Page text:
In the 10 years since James Forrest made his debut for Celtic, the winger has revelled in providing a supply line to a succession of strikers.
From Gary Hooper, Anthony Stokes and Georgios Samaras in those early days of his first team career, through the brief but electrifying spell when Moussa Dembele was leading the line, to the current front pair of Leigh Griffiths and Odsonne Edouard, there has been no shortage of talent with which Forrest has been able to strike up an understanding.
The 28-year-old is happy to reflect on the various qualities of them all – but just don’t ask him to declare who was the best.
“I certainly would not like to be the manager who had to pick one or two out of those guys,” says Forrest.
“I’ve been fortunate enough to play with many good strikers during my time at Celtic and they all help you in different ways to get better and improve your own game.
“Hooper and Stokes were great players and they had a real understanding. They used to link together really well when they played.
“Samaras was a player who could do lots of things and you look at the number of goals that Griff has scored since signing for Celtic, it’s fantastic. He’s still doing it now.
“Even in the past couple of years, I’ve heard and seen quite a few people trying to compare Moussa with Odsonne.
“You can’t really do it because, although they play in the same position, they are a different type of player.
“Obviously, Moussa did so well at Celtic and is doing so again at Lyon, while Odsonne has been brilliant for us.
“Moussa was powerful and quick, while Odsonne likes the ball to feet and his link-up play is superb.
“Moussa was really good for us when he was here and Odsonne is doing tremendous things for us at the moment.
“He’s really chilled and laid back, but he’s come up with really big goals and big performances and it’s great to have him in the team.
“But all of them have great strengths, all of those strikers. And the one thing that you would say about every single of them is that they are all really top-class finishers who could score all types of different goals.”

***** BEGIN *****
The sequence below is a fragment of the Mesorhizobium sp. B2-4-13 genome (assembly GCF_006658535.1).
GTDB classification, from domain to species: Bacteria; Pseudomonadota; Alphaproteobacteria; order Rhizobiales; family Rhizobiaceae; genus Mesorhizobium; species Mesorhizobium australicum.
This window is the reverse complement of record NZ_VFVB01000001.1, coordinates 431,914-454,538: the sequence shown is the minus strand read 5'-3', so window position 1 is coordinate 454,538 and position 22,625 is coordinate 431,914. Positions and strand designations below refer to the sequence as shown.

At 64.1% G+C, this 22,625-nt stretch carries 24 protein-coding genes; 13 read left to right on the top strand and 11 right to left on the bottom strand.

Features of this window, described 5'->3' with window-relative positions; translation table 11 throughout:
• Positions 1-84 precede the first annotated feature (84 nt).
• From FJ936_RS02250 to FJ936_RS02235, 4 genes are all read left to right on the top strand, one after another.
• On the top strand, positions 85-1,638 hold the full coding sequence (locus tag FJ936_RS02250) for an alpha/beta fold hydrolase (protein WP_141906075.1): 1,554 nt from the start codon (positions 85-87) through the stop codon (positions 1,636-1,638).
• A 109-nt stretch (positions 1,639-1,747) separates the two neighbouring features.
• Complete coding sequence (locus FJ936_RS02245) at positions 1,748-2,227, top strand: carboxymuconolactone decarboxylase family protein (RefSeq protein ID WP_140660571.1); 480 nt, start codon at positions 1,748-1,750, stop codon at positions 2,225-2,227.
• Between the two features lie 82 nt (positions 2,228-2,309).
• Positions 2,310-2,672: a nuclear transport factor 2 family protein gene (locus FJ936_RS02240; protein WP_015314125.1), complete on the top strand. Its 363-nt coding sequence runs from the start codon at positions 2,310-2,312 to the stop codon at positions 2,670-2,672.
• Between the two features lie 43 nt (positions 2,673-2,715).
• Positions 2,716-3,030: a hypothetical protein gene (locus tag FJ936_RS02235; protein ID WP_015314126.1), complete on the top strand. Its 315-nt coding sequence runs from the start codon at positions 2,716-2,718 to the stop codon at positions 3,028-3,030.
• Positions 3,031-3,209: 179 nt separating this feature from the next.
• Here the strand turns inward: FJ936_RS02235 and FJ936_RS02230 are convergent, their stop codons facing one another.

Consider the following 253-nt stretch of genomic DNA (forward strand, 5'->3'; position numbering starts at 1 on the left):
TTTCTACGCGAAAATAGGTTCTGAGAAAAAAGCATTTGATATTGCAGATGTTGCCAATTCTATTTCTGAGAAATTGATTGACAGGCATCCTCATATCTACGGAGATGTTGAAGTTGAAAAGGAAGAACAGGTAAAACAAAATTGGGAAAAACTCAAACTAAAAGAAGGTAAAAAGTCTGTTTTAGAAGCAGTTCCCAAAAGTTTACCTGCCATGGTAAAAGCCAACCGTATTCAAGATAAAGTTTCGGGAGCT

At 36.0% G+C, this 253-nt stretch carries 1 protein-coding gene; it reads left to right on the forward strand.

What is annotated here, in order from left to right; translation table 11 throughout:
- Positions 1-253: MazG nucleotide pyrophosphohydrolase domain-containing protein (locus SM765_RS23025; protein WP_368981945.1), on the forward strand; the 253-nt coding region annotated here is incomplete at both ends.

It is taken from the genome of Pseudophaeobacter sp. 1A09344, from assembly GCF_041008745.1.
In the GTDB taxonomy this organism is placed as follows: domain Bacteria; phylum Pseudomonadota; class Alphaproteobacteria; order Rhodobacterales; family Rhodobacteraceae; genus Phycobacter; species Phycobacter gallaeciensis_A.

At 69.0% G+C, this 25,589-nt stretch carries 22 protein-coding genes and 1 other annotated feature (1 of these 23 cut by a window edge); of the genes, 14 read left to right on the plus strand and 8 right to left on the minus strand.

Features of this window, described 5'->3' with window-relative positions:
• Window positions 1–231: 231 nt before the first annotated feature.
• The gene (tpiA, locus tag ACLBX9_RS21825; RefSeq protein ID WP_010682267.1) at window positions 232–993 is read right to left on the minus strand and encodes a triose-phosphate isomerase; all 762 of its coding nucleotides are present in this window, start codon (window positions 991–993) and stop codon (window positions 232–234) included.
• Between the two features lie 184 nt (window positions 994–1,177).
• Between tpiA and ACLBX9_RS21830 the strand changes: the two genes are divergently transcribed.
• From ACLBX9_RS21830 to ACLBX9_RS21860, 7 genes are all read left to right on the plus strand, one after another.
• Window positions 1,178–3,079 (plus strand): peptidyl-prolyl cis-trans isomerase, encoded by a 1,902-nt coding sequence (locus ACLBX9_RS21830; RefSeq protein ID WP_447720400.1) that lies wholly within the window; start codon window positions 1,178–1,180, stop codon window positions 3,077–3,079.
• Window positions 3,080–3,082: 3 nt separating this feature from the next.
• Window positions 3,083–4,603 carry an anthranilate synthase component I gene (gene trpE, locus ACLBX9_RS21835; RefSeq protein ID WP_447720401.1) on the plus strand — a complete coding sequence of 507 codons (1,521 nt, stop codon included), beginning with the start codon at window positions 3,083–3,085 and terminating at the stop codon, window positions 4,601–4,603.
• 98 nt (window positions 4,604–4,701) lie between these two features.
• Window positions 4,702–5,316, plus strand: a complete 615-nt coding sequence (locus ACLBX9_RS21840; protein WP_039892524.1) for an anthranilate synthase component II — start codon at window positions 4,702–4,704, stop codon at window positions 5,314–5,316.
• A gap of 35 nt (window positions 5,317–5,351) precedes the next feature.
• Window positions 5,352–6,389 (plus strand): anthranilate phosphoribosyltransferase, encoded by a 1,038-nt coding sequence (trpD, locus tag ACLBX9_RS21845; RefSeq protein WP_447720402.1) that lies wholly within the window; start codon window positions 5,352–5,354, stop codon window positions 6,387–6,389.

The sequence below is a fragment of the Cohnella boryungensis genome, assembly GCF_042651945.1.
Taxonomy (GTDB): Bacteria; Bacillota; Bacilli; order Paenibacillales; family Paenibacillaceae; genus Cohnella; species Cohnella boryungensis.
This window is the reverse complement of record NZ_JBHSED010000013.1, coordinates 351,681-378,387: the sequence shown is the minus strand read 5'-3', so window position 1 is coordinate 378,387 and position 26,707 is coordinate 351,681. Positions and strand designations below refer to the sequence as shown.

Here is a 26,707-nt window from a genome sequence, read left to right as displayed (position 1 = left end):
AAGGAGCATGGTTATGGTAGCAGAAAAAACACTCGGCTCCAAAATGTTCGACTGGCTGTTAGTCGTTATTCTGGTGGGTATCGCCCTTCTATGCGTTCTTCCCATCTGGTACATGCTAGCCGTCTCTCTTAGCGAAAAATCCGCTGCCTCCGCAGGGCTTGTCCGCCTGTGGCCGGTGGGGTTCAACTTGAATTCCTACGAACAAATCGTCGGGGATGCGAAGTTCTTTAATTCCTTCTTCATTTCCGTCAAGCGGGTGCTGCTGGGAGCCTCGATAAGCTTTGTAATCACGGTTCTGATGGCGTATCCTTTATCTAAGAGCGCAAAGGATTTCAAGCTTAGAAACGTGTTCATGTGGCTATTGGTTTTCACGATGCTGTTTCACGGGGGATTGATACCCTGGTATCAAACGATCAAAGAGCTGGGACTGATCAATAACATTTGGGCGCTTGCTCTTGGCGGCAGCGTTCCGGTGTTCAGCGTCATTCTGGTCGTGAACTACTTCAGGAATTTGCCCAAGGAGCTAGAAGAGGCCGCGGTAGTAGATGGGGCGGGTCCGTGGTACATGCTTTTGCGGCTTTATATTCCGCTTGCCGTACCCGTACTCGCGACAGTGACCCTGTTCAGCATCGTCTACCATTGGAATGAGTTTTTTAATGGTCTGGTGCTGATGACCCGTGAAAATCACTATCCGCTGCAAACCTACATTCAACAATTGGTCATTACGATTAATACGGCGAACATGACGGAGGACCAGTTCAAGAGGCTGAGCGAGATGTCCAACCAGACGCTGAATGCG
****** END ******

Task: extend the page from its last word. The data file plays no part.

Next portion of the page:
While Forrest’s biggest strength is in supplying the ammunition for those at the point of the spear in Celtic’s attack, he has also made a major goalscoring contribution himself during the champions’ recent era of domestic domination.
When football was suspended in March because of the coronavirus pandemic, Forrest had netted 16 times in 46 appearances this season and was on course to beat his best tally of 17, achieved in both of the previous two seasons.
He credits the arrival of Brendan Rodgers as manager in 2016 as the reason for that improvement to his game.
“That was one thing that I remember he said as soon as he came into Celtic,” added Forrest. “It was about everyone playing their part when it came to scoring goals. He would not just want the one guy to be responsible for it.
“The season before he came into the club, Griff had scored 40 goals on his own and the next person after that, including myself, was struggling to get around 10.
“Rodgers wanted the goals spread out and the numbers of other players have gone up since that time because it was made important that you cannot rely on one player to score all of the goals.
“Everyone has to be on the same wavelength and the focus and pressure is not just placed onto one player at Celtic.
“Going into games, having that spread of goals and the knowledge that various players can step up at a given time to score one when we need it makes a big difference when you go into any game at any club.”
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